I hope this topical little foray into some of our archives demonstrates once more how easy it is to find history (and legend) wherever you go in this special land. In fact, it’s very difficult to travel far here without tripping over the past. It’s often fairly low-key. Most sites are protected as scheduled monuments; some are in the good care of the Office of Public Works and have guides and visitor centres. Many are remote, open to the wind, rain and sunshine and free for us all to visit: very often you will have the history all to yourself.

Fortified Manor Houses in West Cork – a Tudor Status Symbol

Coppinger's Court, Ballyvireeen, near Rosscarbery

Fortified houses are a distinctly Irish phenomenon. The Tudor period in Britain ushered in a great era of manor house building with many distinctive features. But England was a peaceful place – the owners of these great houses did not expect to be attacked. Tudor Ireland was a very different environment: life was still dangerous and conflict between the native Irish and the planter class, or between Irish clans, was common.

Machicolations at Coppinger's Court

Fortifications at Coppinger’s Court – projecting machicolations

Up to the end of the 16th century the castle/tower house was the residence of choice of the powerful – a tall stone keep mainly focused on defensive features and horribly uncomfortable to live in. (See Illustrating the Tower House for a complete run-down on tower houses.) The new manor houses emphasised the horizontal rather than the vertical, and were built with comfort in mind. However, they incorporated some of the defensive features of the tower houses – they were “fashionable but defendable.”

Mullioned windows

While tower house windows were notoriously tiny, they became much larger in the new manor houses

In Ireland they represented

a public display of power and wealth…[and] a long-term investment in their owner’s regional future and were monuments to an aspiration for an English and Continental house style suited to local Irish conditions. On a basic level the construction of a fortified house represented the owners’ desire to modernise and Anglicize.

This quote and much of the information that follows are taken from The Fortified Houses of County Cork: Origin, Fabric, Form, Function and Social Use of Space, by Joe Nunan, who has generously made it and related material available on his website.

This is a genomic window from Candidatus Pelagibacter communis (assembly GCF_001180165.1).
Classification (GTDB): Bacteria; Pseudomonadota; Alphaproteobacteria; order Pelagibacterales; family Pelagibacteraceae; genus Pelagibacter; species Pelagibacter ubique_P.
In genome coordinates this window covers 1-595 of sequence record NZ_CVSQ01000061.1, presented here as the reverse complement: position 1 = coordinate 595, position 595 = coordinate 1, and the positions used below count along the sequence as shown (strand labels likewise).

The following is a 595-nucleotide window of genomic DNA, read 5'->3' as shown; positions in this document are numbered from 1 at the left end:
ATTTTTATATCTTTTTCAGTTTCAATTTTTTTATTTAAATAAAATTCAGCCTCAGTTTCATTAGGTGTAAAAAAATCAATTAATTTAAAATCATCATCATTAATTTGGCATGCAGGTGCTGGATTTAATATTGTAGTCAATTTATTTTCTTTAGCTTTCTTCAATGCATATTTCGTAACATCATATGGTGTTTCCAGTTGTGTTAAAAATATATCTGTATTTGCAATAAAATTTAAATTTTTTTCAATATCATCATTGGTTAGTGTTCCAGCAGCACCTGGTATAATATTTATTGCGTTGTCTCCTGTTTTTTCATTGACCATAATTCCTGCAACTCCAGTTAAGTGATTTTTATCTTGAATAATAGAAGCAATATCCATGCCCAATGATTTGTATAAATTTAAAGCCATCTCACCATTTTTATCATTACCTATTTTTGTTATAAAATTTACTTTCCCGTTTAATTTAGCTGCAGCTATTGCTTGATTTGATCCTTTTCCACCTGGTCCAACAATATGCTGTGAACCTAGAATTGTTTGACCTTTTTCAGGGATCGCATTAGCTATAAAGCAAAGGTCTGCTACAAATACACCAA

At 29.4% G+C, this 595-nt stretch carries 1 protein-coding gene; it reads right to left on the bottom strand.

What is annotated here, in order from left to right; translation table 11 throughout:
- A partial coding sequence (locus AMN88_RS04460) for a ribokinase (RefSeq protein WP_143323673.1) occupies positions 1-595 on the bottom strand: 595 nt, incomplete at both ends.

Gun loop at ground floor level, Coppinger's Court

At Coppinger’s Court, a small gun loop in the wall among the large windows

Fortified houses were built of stone but unlike tower houses all internal floors, stairs and partitions were of wood. Defensive features included machicolations, bartizans, wall walks, gun loops, corner towers or wings to provide for flanking fire. They were built starting about 1580 up to about 1650, in a style generally known as Elizabethan.

Coppinger’s Court marooned among the fields and modern houses, near Rosscarbery. Walter Coppinger had a vision of a large settlement along the Roury River here, but it never came to fruition

There are four surviving fortified houses in West Cork (although Joe Nunan would include Baltimore Castle as well). The most impressive is Coppinger’s Court, in Ballyvireen townland near Roscarbery: indeed it is one of the most magnificent examples of this type of dwelling in Ireland. Some of the mullions remain in upper windows, and a sharp eye will spot gun loops in the outer walls. The machicolations are particularly fine, with impressive cut stone supports. This was the home of the infamous Sir Walter Coppinger, whose plan was to build a complete settlement around him in this lovely spot on the banks of the Roury River. He was a despot who got rich through clever manipulations of mortgage documents and he was said to hang his enemies from one of his windows.

The chimney on top of this wall has fallen - note the pile of stones on the ground.

The pile of stones in the foreground is the remains of a fallen chimney

The house was so awe-inspiring in its time that the legend developed that it had a window for every day of the year, a chimney for every week and a door for every month. The house was eventually attacked and ransacked in 1641 and has sat in ruins ever since. Sadly, one of the magnificent chimneys fell down in the storms of early 2014. Evidence of a bawn wall remains, with possible outdoor cooking areas.

Gearhameen - a U shaped plan

Geerhameen Fortified House, also known as Coolnalong. This view shows the U-shape design

The fortified house at Gearhameen near Durrus, built by the MacCarthy Muclaghs, provides evidence of the comfort that these new ‘castles’ provided. The household work was done on the ground floor – large kitchens contained huge fireplaces, and in this house we can see the main kitchen fireplace had a bread oven to one side and a slop hole for sweeping out leftovers to the pigs (see below), who must have been in an attached pen (the smell!).

Large ground floor fireplace with bread oven

The first and second floors have large fireplaces, with magnificent herringbone chimneys still intact (and hosting nesting choughs).

Rather than the machicolations we see at Coppinger’s Court, corbels on the outside walls probably supported wooden or stone platforms.

Corbels supported a platform for defenders

Like Coppinger’s Court, the outer walls still stand to their full height, but the loss of a keystone above one arch, and the consequent development of a large crack above it (below), bodes ill for that section of the wall.

Missing keystone